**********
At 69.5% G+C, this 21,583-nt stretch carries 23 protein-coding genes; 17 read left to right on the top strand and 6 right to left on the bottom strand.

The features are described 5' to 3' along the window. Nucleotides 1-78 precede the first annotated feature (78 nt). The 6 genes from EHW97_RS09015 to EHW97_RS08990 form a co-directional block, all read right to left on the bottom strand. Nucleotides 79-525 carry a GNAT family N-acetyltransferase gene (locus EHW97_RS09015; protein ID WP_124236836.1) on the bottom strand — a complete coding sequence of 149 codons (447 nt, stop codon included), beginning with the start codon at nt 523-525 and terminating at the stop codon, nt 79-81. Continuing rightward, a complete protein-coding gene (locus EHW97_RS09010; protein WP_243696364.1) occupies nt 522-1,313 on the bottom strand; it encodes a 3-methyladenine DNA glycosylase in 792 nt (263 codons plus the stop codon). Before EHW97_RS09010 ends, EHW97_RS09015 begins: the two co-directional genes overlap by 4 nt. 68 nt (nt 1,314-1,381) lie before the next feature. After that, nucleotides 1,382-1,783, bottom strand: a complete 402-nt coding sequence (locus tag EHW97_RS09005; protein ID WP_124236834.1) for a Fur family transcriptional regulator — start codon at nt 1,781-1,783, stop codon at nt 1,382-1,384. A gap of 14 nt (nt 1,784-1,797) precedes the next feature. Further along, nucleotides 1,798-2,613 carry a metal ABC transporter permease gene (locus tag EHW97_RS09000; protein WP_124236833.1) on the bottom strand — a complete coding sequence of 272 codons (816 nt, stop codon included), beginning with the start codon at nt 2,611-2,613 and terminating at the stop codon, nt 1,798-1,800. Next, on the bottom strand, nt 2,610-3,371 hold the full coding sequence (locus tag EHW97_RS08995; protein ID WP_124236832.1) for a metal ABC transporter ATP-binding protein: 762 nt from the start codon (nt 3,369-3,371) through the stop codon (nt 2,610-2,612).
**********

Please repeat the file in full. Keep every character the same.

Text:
At 69.5% G+C, this 21,583-nt stretch carries 23 protein-coding genes; 17 read left to right on the top strand and 6 right to left on the bottom strand.

The features are described 5' to 3' along the window. Nucleotides 1-78 precede the first annotated feature (78 nt). The 6 genes from EHW97_RS09015 to EHW97_RS08990 form a co-directional block, all read right to left on the bottom strand. Nucleotides 79-525 carry a GNAT family N-acetyltransferase gene (locus EHW97_RS09015; protein ID WP_124236836.1) on the bottom strand — a complete coding sequence of 149 codons (447 nt, stop codon included), beginning with the start codon at nt 523-525 and terminating at the stop codon, nt 79-81. Continuing rightward, a complete protein-coding gene (locus EHW97_RS09010; protein WP_243696364.1) occupies nt 522-1,313 on the bottom strand; it encodes a 3-methyladenine DNA glycosylase in 792 nt (263 codons plus the stop codon). Before EHW97_RS09010 ends, EHW97_RS09015 begins: the two co-directional genes overlap by 4 nt. 68 nt (nt 1,314-1,381) lie before the next feature. After that, nucleotides 1,382-1,783, bottom strand: a complete 402-nt coding sequence (locus tag EHW97_RS09005; protein ID WP_124236834.1) for a Fur family transcriptional regulator — start codon at nt 1,781-1,783, stop codon at nt 1,382-1,384. A gap of 14 nt (nt 1,784-1,797) precedes the next feature. Further along, nucleotides 1,798-2,613 carry a metal ABC transporter permease gene (locus tag EHW97_RS09000; protein WP_124236833.1) on the bottom strand — a complete coding sequence of 272 codons (816 nt, stop codon included), beginning with the start codon at nt 2,611-2,613 and terminating at the stop codon, nt 1,798-1,800. Next, on the bottom strand, nt 2,610-3,371 hold the full coding sequence (locus tag EHW97_RS08995; protein ID WP_124236832.1) for a metal ABC transporter ATP-binding protein: 762 nt from the start codon (nt 3,369-3,371) through the stop codon (nt 2,610-2,612).